This one’s for Natalie. Who wrote to me after yesterday’s post. The one about how there’s no such thing as perfect people. But maybe it’s for you too?

She reminded me how hard it is to crack open the doors of our lives to other people, not just the doors of our messy homes. How we get so used to being neatly packaged people and stories and families that we can forget how to be anything but “fine” when someone asks. Because there are messes much messier than the dust bunnies or gritty dishes. There are fears and doubts and despair and broken places that cut so deep it takes the breath away.

And we wrap them up in pretty packages of fine like so much lipstick over trembling lips.

We smile at birthday parties and play dates and in our cubicles. We smile at church and during worship and when the Pastor shakes our hand. We nod and smile and say we’re fine, the kids are fine, work is fine, marriage is fine, just fine, thanks for asking. And all the while there’s this big messy, gaping wound bleeding raw right through our perfectly fine outfit and we hope that one notices all the while desperate for somebody to care enough to see.

Oh sweet heart, sweet Nat, for a long time I hid my messes. I was afraid of them and afraid of what people would say and afraid that marriage could feel so messy. So I just kind of walked around with this bleeding gut wound, ignoring it and politely saying I was “fine” when anyone asked how I was doing.

Like maybe a Hello Kitty band aid could hold together the disaster that was living behind my living room door and bleeding out my guts.

Fine is so dangerous, isn’t it?

Fine means the end of a conversation. The beginning of nothing.

If Truth can set us free, best to start living in those places, right love?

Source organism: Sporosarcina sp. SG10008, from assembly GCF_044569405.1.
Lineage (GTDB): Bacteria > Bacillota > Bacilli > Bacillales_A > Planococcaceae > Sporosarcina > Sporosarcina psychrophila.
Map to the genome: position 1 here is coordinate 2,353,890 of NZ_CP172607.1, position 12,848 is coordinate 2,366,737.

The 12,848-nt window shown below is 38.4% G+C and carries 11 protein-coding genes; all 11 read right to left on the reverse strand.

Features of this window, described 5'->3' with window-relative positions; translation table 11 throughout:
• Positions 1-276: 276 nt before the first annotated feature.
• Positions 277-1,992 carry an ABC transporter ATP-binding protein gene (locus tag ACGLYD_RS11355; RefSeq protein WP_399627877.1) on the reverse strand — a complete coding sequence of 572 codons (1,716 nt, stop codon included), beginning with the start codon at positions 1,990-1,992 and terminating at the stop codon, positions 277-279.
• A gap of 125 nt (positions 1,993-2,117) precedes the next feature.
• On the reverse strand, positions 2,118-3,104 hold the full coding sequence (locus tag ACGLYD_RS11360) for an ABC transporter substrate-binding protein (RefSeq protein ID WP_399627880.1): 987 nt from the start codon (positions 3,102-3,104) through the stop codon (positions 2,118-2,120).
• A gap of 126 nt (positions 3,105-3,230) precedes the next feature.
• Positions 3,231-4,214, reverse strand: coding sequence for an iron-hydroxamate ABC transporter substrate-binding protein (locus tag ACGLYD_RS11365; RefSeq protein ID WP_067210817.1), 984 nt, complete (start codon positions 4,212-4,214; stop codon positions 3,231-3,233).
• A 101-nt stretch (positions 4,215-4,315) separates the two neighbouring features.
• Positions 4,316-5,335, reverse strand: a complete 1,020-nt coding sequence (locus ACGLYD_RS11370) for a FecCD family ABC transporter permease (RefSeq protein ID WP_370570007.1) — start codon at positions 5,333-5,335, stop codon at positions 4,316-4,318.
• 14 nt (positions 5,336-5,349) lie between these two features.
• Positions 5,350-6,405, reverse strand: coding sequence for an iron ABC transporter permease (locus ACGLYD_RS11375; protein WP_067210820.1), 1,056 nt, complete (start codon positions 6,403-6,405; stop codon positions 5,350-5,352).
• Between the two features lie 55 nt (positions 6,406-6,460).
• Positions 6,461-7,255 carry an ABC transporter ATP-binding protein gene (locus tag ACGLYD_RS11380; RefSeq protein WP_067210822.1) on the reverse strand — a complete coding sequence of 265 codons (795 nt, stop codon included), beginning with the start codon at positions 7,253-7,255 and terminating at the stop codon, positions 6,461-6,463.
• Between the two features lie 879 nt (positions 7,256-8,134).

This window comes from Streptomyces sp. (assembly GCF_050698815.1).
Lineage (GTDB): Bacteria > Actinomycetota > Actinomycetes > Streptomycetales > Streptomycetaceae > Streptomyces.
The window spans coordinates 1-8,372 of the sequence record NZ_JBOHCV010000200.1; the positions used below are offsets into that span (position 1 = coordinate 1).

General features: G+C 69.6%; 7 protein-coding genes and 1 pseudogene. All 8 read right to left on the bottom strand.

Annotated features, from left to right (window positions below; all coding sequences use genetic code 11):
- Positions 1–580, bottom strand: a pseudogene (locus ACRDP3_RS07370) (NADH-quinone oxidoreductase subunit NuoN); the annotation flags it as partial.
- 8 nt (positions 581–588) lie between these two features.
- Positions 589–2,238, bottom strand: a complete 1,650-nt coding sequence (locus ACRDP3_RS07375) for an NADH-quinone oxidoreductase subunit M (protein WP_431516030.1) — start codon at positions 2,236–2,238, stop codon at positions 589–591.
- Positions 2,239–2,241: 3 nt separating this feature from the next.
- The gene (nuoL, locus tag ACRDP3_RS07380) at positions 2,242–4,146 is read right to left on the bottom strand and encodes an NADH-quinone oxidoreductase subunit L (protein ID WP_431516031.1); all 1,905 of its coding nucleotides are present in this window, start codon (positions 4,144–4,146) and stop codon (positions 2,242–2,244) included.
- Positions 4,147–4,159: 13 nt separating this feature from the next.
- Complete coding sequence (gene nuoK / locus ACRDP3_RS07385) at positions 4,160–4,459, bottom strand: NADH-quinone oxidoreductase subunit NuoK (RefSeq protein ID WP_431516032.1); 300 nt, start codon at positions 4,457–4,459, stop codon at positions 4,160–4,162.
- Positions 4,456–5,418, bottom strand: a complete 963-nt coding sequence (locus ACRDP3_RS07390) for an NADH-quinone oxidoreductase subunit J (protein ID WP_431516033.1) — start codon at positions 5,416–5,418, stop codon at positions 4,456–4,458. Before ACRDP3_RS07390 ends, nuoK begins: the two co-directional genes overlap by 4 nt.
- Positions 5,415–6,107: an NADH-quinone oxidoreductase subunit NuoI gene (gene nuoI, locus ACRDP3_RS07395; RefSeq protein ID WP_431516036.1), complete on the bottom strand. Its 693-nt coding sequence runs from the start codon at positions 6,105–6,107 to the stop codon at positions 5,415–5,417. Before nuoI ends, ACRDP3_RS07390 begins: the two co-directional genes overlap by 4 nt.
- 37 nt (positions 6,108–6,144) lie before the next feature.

It’s hard to admit our un-fine moments. But I’ve always found it’s in those moments that people can actually GET to us to help us. We need people. We are a body. And if one part is all bashed up and bleeding it hurts everywhere else.

Yes, let someone in, Nats. Let someone into your story.

It took me much too long to do so. It took my dad outing our broken places to my parents-in-law and them coming alongside with gentle, tender first aid. It took much more than we had.

And it was awkward and embarrassing and unpretty.

But it was also lavish, generous, grace.

And a beginning, Nat, it was a beginning.

Jesus is in the business of making all things new. And I’ve lived enough broken and loved enough friends through their own cracks to know that redeemed is not the same as fixed and that holes can still ache even when we’re whole again. Death, divorce, loss, heart break – admitting them doesn’t make us immune. Or cancel the loss. Or restore the missing.

But sometimes saying it out loud is an invitation to the God who already knows to lay Himself down in our rips and tears and hold us together – often through the arms of our friends. The people who’ve heard us whisper, un-fine.

It’s time to be brave now.

It’s time.